The Press and Journal (Inverness, Highlands, and Islands)

Ways to be shrewd as you start Christ­mas shop­ping

Don’t let your spend­ing spi­ral out of con­trol on Black Fri­day and Cy­ber Mon­day, says Vicky Shaw

- Lifestyle · Shopping · Consumer Goods · Money Tips · Personal Finance · Lifehacks · Driving Advice · Business · Amazon · Black Friday & Cyber Monday

As Christ­mas draws closer, re­tail­ers are gear­ing up for huge shop­ping bo­nan­zas.

Dra­matic price re­duc­tions, “grab it quick” of­fers and tick­ing count­down clocks are all de­signed to make you spend, spend, spend.

Black Fri­day falls on Novem­ber 29, with on­line shop­ping event Cy­ber Mon­day fol­low­ing on De­cem­ber 2.

Here are some top tips for savvy sales shop­ping, and stick­ing to your in­tended bud­get as the sales fren­zies get un­der way.

1 Look out for bar­gains before Black Fri­day Thought Black Fri­day only lasted one day? The best bar­gains may not be on the day it­self.

And many stores will be slash­ing their prices before then as they bat­tle to en­cour­age you to part with your money.

For ex­am­ple, Ama­zon.’s Black Fri­day sale is stretch­ing over eight days – from Novem­ber 22 through to Novem­ber 29.

To keep up to date about stores’ sales and dis­count codes, you may also want to sign up for their news­let­ter emails. You could set up a sep­a­rate email ac­count to re­ceive th­ese to stop them clog­ging up your reg­u­lar in­box.

2 Check the re­turns pol­icy

It can be easy to just grab ev­ery­thing off the shelves – and just as­sume you can re­turn items later if you de­cide you don’t want them.

But if you sim­ply change your mind about some of your pur­chases, will you be able to re­turn them, or will you have wasted your money?

Mar­tyn James, spokesman for con­sumer help web­site Re­solver., said: “Check out the re­turns pol­icy that the re­tailer has. You have a num­ber of statu­tory rights when it comes to re­turn­ing wonky goods or ser­vices.

“But if you just want to change some­thing or re­turn it you will need to re­fer to the guide on the re­tailer’s site.”

If you’re buy­ing Christ­mas gifts for loved ones on Black Fri­day, Mr James also rec­om­mends ask­ing for a gift re­ceipt at the till, so your loved one can take the item back if they need to. In ad­di­tion, he sug­gests that if you’re buy­ing gifts for Christ­mas, open the box care­fully to check ev­ery­thing’s cor­rect – rather than wait­ing un­til the big day. This could make it eas­ier to re­turn the pur­chase.

3 Be a cynic

Mr James says the rules cov­er­ing sales can be broad, so if you see some­thing that looks like a bar­gain, go to the man­u­fac­turer’s web­site and look at the rec­om­mended re­tail price. Bear in mind that items of­ten sell for less than this all year round. Some web­sites will give price com­par­isons if you do on­line searches for items.

4 Check the de­liv­ery charges

Mr James said: “If you’re buy­ing big items, make sure you’ve checked to see if there will be a de­liv­ery charge.”

He also cau­tions that costs can quickly add up if you are buy­ing items from over­seas – so what ini­tially looks like a “bar­gain” could be­come much more ex­pen­sive.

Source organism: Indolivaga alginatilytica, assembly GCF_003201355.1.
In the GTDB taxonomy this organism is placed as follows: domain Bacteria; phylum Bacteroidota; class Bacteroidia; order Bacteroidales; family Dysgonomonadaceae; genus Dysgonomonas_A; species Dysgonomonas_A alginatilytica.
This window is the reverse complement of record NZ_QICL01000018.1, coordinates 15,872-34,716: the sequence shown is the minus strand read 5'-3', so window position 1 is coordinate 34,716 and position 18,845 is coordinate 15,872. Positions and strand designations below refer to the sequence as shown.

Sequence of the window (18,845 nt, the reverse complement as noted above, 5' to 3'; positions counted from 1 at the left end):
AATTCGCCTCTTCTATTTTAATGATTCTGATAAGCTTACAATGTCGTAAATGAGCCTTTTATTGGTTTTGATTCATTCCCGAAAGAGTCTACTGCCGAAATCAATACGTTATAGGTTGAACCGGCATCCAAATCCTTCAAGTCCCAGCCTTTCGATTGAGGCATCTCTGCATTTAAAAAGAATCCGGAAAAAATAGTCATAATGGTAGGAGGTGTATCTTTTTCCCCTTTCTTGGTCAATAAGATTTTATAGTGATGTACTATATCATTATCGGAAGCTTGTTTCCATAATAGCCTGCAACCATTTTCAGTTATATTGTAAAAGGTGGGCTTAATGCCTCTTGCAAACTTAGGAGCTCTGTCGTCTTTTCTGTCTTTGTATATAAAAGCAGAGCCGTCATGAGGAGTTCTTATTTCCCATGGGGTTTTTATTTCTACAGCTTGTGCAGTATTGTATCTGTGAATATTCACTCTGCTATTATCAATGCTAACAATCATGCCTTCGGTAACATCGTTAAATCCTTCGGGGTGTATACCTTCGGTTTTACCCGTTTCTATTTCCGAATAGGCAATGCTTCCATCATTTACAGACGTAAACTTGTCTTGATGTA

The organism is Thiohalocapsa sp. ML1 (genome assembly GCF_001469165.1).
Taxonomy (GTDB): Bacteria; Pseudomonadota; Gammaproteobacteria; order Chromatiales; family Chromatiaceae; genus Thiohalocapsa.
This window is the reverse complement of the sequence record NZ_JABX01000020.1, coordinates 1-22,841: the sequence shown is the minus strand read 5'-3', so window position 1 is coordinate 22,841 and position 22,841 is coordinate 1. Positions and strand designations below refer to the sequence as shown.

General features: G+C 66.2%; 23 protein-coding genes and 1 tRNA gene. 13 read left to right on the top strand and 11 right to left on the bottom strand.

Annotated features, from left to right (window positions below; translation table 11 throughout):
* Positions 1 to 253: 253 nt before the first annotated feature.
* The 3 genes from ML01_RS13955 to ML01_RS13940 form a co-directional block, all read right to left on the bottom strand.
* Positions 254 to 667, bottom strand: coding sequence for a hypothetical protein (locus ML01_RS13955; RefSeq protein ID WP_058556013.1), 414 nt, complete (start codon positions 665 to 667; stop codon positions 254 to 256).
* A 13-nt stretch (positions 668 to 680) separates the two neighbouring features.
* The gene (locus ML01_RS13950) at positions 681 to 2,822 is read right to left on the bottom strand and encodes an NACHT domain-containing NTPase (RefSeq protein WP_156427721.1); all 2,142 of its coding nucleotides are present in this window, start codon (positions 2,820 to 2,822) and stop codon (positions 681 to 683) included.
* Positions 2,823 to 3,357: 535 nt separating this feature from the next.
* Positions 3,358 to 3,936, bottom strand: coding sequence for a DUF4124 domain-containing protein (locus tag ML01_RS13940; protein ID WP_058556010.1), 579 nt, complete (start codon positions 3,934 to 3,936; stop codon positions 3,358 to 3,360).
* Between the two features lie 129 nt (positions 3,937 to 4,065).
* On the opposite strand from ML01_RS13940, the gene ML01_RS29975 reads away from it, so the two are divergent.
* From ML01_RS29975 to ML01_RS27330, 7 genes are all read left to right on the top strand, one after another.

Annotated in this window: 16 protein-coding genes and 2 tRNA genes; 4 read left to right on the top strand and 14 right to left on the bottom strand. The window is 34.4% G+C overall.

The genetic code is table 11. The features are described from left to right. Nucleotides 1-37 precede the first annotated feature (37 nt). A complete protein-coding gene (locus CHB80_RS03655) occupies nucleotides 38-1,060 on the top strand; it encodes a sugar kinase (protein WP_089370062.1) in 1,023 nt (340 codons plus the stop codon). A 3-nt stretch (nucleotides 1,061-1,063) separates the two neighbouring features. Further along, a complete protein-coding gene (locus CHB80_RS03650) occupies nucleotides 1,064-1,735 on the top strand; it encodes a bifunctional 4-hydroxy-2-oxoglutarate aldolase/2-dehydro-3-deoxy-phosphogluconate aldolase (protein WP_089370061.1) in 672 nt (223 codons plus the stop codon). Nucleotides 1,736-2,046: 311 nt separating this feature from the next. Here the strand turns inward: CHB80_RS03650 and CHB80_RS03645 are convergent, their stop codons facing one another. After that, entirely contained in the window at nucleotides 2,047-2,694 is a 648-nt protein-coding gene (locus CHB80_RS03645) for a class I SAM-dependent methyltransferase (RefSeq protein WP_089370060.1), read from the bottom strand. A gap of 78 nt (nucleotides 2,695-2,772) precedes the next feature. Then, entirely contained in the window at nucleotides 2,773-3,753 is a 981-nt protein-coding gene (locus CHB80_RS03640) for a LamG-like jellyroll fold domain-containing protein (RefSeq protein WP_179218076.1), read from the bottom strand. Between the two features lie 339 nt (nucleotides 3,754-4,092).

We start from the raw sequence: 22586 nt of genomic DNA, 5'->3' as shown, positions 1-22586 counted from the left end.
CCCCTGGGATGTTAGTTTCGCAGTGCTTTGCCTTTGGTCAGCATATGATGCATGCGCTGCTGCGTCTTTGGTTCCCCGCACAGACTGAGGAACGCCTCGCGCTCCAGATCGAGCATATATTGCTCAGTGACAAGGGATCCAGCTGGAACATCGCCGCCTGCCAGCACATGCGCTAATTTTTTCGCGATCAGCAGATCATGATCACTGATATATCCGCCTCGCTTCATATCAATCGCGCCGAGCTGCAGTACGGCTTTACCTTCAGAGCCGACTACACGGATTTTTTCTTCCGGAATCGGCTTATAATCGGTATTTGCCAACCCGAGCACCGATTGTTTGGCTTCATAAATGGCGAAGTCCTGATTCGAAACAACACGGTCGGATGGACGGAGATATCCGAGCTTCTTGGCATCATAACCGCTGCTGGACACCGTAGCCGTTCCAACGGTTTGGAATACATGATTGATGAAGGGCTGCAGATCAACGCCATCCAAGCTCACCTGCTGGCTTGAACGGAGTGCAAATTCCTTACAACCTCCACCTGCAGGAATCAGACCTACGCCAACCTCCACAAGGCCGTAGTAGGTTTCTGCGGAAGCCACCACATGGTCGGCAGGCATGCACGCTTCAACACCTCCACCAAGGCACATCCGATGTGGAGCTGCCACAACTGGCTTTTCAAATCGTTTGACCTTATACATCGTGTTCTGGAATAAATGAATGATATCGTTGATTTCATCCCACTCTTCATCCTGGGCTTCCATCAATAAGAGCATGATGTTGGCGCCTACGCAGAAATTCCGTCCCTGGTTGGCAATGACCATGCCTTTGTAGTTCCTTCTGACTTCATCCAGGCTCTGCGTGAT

5 Fo­cus on the real deals When you’re be­ing bom­barded with mes­sages about “great of­fers”, it can be hard to stay fo­cused on what’s re­ally a great deal.

Sal­man Haqqi, a per­sonal fi­nance ex­pert at, said the prices of gad­gets such as TVs, tablets, lap­tops, kitchen ac­ces­sories, games con­soles and smart home de­vices of­ten plunge around Black Fri­day.

Ac­cord­ing to Money., the steep­est dis­counts on TVs can of­ten be on the more “mid-range” op­tions. But the web­site also cau­tions against splash­ing out just be­cause there’s a big dis­count. While now could be a great time to up­grade your old tech­nol­ogy, if your ex­ist­ing gad­gets are still work­ing well, it’s prob­a­bly more cost-ef­fec­tive to stick with what you’ve got.

6 Use plas­tic wisely

It can be par­tic­u­larly tempt­ing in the sales to ramp up your credit card spend­ing – but this could cause a debt hang­over you’ll be pay­ing off well into 2020.

Credit check­ing ser­vice ClearScore, which an­a­lysed the spend­ing of its eight mil­lionusers,foundthat among those with a credit card, the av­er­age fi­nal bal­ance by the end of 2018 was £3,600 after fes­tive spend­ing. Those who don’t clear their credit card bal­ance in full each month could quickly see in­ter­est charges mount up. ClearScore cal­cu­lated that some­one mak­ing only the min­i­mum re­pay­ment each month could see a fur­ther £620 added to a Christ­mas bill dur­ing 2020 based on av­er­age card rates – or more than £1,000 if they’re on a higher-rate card.

Switch­ing to a card with an in­tro­duc­tory rate of 0% on pur­chases could help you avoid in­ter­est on your Black Fri­day and other Christ­mas spend­ing. That way you can make sure all your re­pay­ments go to­wards re­duc­ing the debt. But try to avoid any debt if you can.

“Check out the re­turns pol­icy that the re­tailer has”

 ??  ?? SPLASH­ING THE CASH: Avoid spend­ing with care­less aban­don when bar­gain bo­nan­zas like Black Fri­day and Cy­ber Mon­day come around
SPLASH­ING THE CASH: Avoid spend­ing with care­less aban­don when bar­gain bo­nan­zas like Black Fri­day and Cy­ber Mon­day come around

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